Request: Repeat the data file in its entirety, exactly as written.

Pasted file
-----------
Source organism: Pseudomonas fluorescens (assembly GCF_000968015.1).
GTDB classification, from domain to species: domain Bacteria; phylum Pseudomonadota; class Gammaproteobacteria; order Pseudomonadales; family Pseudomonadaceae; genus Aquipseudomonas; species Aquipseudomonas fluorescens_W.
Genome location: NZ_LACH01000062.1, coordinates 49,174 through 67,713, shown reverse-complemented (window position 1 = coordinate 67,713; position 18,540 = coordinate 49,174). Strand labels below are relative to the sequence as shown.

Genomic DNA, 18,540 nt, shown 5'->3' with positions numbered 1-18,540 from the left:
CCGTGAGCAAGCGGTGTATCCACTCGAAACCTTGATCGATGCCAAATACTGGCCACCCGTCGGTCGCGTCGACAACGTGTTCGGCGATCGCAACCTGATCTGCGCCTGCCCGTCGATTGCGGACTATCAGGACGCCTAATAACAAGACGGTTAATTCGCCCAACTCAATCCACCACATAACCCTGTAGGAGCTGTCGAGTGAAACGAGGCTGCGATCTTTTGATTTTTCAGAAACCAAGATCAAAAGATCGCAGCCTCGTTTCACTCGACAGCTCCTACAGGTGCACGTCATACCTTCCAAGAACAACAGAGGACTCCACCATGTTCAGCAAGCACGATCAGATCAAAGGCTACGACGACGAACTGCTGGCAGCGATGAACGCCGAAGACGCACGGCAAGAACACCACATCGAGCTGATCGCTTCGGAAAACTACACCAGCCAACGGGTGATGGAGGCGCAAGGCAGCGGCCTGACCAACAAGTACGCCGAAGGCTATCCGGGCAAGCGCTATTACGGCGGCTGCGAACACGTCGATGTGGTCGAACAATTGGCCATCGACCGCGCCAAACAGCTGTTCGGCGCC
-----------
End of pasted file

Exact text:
Source organism: Pseudomonas fluorescens (assembly GCF_000968015.1).
GTDB classification, from domain to species: domain Bacteria; phylum Pseudomonadota; class Gammaproteobacteria; order Pseudomonadales; family Pseudomonadaceae; genus Aquipseudomonas; species Aquipseudomonas fluorescens_W.
Genome location: NZ_LACH01000062.1, coordinates 49,174 through 67,713, shown reverse-complemented (window position 1 = coordinate 67,713; position 18,540 = coordinate 49,174). Strand labels below are relative to the sequence as shown.

Genomic DNA, 18,540 nt, shown 5'->3' with positions numbered 1-18,540 from the left:
CCGTGAGCAAGCGGTGTATCCACTCGAAACCTTGATCGATGCCAAATACTGGCCACCCGTCGGTCGCGTCGACAACGTGTTCGGCGATCGCAACCTGATCTGCGCCTGCCCGTCGATTGCGGACTATCAGGACGCCTAATAACAAGACGGTTAATTCGCCCAACTCAATCCACCACATAACCCTGTAGGAGCTGTCGAGTGAAACGAGGCTGCGATCTTTTGATTTTTCAGAAACCAAGATCAAAAGATCGCAGCCTCGTTTCACTCGACAGCTCCTACAGGTGCACGTCATACCTTCCAAGAACAACAGAGGACTCCACCATGTTCAGCAAGCACGATCAGATCAAAGGCTACGACGACGAACTGCTGGCAGCGATGAACGCCGAAGACGCACGGCAAGAACACCACATCGAGCTGATCGCTTCGGAAAACTACACCAGCCAACGGGTGATGGAGGCGCAAGGCAGCGGCCTGACCAACAAGTACGCCGAAGGCTATCCGGGCAAGCGCTATTACGGCGGCTGCGAACACGTCGATGTGGTCGAACAATTGGCCATCGACCGCGCCAAACAGCTGTTCGGCGCC